This past October, the NTSB issued its final report on the July 7, 2013, crash of a de Havilland DHC-3 single-engine Otter just after takeoff from the Soldotna, Alaska, airport. The Otter is a high-wing, tailwheel, single-engine airplane designed for heavy hauling. It was in production from 1951 to 1968, and has been popular among bush pilots in Alaska and elsewhere. The U.S. Army used it to haul personnel and supplies around Vietnam during the war. It originally was powered by a radial engine, but turboprop conversions were developed for increased payload and performance.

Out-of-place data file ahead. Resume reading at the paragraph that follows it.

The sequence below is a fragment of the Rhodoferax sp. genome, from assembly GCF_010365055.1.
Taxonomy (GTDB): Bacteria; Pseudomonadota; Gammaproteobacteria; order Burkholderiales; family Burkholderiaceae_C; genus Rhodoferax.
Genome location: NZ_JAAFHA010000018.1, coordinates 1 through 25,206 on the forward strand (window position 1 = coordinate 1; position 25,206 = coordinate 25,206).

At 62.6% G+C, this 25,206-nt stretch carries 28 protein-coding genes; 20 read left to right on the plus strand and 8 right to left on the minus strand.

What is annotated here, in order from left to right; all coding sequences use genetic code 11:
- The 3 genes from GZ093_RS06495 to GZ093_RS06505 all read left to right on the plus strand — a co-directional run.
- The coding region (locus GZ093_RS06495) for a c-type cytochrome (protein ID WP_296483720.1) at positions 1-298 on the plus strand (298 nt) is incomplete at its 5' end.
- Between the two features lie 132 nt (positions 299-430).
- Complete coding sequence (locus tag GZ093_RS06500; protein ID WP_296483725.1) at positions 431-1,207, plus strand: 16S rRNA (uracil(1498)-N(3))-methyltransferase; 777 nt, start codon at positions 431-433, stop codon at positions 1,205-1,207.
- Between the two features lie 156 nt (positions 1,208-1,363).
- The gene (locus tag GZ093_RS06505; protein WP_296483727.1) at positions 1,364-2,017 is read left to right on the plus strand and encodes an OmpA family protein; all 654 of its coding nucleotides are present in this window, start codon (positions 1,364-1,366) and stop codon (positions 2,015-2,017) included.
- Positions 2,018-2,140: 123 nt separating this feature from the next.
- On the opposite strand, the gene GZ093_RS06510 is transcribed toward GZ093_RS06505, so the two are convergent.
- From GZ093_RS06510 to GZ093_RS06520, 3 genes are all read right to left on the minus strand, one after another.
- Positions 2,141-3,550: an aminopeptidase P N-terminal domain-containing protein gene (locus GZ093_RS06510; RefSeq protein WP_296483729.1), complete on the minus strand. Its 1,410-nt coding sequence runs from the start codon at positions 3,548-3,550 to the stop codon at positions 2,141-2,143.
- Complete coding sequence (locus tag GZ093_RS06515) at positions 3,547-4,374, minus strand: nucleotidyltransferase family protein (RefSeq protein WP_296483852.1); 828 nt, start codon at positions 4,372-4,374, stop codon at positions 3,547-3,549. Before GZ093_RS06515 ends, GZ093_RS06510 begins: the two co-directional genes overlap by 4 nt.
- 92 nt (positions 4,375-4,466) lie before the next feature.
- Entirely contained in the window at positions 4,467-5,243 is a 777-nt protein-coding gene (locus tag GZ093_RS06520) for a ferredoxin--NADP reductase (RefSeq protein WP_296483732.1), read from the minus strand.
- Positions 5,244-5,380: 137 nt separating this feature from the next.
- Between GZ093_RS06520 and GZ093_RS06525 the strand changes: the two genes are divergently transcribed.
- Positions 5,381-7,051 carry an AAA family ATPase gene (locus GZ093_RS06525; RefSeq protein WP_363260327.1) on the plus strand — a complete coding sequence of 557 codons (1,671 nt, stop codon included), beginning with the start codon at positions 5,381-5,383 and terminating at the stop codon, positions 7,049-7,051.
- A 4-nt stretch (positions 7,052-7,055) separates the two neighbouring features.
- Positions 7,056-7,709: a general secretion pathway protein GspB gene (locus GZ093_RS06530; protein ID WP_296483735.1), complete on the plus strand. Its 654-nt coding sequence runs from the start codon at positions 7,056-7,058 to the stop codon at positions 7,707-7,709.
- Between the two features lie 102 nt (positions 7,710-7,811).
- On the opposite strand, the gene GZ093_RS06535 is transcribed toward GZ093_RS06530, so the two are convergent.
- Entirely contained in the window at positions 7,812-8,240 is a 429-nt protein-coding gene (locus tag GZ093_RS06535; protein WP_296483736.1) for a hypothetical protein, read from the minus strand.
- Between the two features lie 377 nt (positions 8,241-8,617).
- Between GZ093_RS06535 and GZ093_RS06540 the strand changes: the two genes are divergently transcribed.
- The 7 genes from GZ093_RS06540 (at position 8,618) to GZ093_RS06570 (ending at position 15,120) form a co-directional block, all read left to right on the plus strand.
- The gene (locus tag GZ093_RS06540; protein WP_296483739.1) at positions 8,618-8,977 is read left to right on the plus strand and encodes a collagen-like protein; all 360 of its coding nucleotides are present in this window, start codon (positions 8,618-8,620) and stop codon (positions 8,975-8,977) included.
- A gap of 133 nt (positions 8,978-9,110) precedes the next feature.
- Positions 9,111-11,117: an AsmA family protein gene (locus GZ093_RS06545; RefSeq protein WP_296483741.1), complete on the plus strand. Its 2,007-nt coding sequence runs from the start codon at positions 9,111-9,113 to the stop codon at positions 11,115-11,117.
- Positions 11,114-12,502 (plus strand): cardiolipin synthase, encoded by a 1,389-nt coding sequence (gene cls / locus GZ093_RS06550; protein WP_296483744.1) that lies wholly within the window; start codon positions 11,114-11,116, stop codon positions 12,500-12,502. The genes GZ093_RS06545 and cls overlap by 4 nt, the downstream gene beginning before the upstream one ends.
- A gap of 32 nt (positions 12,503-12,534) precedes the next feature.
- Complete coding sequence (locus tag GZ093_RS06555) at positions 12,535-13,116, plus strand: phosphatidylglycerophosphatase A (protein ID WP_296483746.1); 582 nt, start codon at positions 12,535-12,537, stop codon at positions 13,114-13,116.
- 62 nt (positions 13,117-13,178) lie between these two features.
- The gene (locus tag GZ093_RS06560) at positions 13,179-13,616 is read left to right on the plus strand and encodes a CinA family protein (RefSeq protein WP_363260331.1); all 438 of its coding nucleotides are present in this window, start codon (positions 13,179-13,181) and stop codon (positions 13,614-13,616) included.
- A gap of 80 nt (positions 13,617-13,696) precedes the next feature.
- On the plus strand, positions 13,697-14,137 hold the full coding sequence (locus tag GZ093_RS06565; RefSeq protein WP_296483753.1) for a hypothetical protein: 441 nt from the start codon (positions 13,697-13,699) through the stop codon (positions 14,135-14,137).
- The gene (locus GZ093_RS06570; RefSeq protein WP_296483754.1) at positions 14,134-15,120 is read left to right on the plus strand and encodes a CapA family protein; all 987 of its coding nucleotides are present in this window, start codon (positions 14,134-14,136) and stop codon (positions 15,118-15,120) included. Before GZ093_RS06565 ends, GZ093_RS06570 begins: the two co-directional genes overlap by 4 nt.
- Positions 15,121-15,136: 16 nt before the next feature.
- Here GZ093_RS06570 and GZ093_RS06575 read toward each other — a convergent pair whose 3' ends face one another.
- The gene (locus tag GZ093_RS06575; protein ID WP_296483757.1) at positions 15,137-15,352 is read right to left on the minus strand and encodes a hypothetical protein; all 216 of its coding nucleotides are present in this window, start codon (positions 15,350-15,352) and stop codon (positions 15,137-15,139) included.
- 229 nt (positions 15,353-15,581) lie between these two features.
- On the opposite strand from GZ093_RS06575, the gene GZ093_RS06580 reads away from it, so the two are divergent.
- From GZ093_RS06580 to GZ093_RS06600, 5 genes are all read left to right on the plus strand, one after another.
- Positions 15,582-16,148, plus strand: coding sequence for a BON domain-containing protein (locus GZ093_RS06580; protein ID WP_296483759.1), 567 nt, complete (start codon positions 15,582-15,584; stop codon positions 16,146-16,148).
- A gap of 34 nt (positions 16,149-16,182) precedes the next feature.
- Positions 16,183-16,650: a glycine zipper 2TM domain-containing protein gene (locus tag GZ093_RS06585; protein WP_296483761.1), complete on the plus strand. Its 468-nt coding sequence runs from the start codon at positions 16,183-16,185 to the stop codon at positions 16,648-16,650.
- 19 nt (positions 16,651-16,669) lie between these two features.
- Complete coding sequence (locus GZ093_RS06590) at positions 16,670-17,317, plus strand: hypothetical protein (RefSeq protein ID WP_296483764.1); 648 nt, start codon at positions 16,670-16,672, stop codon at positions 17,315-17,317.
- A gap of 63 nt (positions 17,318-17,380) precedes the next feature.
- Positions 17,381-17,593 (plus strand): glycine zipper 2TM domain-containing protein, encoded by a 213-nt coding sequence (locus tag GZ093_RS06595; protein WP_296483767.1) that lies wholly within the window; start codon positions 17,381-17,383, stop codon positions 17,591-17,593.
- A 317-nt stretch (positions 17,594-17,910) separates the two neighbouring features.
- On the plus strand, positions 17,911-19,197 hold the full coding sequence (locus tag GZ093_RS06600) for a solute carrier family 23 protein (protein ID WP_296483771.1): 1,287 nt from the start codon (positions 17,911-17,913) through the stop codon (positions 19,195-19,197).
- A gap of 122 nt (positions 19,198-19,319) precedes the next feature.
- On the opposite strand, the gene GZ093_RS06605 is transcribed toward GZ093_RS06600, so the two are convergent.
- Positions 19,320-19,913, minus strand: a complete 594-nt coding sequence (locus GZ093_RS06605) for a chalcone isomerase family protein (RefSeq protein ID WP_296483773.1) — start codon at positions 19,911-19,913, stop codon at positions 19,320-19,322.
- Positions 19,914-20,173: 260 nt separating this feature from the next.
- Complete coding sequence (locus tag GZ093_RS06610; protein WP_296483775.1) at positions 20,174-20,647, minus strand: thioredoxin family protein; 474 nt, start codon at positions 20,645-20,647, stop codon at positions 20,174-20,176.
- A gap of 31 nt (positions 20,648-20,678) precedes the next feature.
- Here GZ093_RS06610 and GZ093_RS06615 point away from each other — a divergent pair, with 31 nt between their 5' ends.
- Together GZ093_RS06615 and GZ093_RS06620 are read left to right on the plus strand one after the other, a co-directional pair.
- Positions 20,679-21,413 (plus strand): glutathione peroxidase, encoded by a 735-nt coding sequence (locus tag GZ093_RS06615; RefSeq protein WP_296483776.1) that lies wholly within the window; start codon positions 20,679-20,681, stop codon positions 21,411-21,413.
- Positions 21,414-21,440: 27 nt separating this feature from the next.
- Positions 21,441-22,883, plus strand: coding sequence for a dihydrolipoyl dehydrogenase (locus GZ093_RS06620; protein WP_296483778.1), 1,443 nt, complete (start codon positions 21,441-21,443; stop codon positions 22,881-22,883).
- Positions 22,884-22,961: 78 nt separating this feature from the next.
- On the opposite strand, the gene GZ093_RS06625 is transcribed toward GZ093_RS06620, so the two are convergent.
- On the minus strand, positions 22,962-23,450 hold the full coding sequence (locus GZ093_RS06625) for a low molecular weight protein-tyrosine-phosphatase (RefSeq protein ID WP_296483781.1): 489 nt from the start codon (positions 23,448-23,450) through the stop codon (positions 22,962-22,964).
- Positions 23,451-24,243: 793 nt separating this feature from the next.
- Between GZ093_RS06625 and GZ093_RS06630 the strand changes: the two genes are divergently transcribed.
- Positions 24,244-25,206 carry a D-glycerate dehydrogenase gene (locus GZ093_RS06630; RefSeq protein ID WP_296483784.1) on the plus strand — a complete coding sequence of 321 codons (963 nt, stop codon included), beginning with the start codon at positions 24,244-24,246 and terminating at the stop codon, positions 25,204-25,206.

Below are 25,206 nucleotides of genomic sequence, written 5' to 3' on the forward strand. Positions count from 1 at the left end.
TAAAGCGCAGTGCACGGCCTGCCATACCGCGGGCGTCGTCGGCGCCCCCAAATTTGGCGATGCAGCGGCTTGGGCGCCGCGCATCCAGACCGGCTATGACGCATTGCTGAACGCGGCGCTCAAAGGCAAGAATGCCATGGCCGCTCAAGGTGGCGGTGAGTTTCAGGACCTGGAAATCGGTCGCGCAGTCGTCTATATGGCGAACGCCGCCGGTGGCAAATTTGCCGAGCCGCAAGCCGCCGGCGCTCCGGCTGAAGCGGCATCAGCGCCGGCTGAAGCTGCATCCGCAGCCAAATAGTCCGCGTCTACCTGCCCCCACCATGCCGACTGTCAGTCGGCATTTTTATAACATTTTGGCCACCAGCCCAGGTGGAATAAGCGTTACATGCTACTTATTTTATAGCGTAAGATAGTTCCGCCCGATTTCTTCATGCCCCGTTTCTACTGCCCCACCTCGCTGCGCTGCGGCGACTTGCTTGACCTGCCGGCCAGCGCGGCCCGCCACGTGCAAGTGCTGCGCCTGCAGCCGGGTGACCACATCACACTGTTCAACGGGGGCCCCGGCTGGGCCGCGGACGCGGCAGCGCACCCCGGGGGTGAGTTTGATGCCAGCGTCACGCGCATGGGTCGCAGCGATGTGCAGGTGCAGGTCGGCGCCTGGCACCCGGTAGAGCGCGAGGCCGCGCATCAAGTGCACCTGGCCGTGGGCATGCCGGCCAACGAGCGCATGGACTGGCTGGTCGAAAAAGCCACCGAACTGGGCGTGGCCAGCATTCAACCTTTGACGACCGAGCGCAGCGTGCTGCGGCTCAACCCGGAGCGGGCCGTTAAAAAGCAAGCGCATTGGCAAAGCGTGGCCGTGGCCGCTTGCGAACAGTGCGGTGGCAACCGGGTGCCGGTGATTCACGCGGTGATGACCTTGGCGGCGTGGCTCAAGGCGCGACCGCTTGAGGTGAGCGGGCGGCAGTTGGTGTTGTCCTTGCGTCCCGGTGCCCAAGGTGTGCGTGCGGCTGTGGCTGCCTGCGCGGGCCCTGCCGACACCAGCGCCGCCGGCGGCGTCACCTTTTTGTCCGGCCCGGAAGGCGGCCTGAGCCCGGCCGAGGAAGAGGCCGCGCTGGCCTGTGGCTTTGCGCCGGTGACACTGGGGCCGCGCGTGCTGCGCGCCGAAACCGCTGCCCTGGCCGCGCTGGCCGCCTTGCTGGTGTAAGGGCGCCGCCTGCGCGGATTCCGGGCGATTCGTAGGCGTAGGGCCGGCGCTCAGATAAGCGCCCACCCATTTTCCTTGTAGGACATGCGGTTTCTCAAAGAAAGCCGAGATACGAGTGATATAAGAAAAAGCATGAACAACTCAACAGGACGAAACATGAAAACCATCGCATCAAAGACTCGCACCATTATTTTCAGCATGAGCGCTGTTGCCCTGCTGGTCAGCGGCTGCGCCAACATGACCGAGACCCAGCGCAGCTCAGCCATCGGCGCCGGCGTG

The mission during which the accident occurred was typical of those for which the Otter is ideally suited: moving hefty amounts of people and supplies short to moderate distances without the necessity for luxurious airfields at both ends. The commercial pilot and nine passengers on board the Part 135 on-demand charter flight were killed. The NTSB’s investigation led to the conclusion that the turboprop taildragger had been overloaded, and the center of gravity (CG) was beyond the aft limit. As a result, when the airplane lifted off, it was in a tail-heavy mode, which worsened as it gained altitude and left ground effect. Within seconds, the airplane stalled and descended uncontrolled to the ground. The Safety Board’s report included a Òwe told you soÓ moment by pointing out that in both 1990 and 2014, the NTSB urged the FAA to expand the requirements of Part 135.63(c) regarding weight and balance documents to cover not just multi-engine aircraft, but single-engine aircraft as well. Single-engine Part 135 operators still are exempt from the requirements to prepare a load manifest that includes items such as the number of passengers, total weight of the loaded aircraft, the maximum allowable takeoff weight, and center of gravity location. A copy of the load manifest is supposed to be carried on multi-engine aircraft, and the records need to be kept for at least 30 days.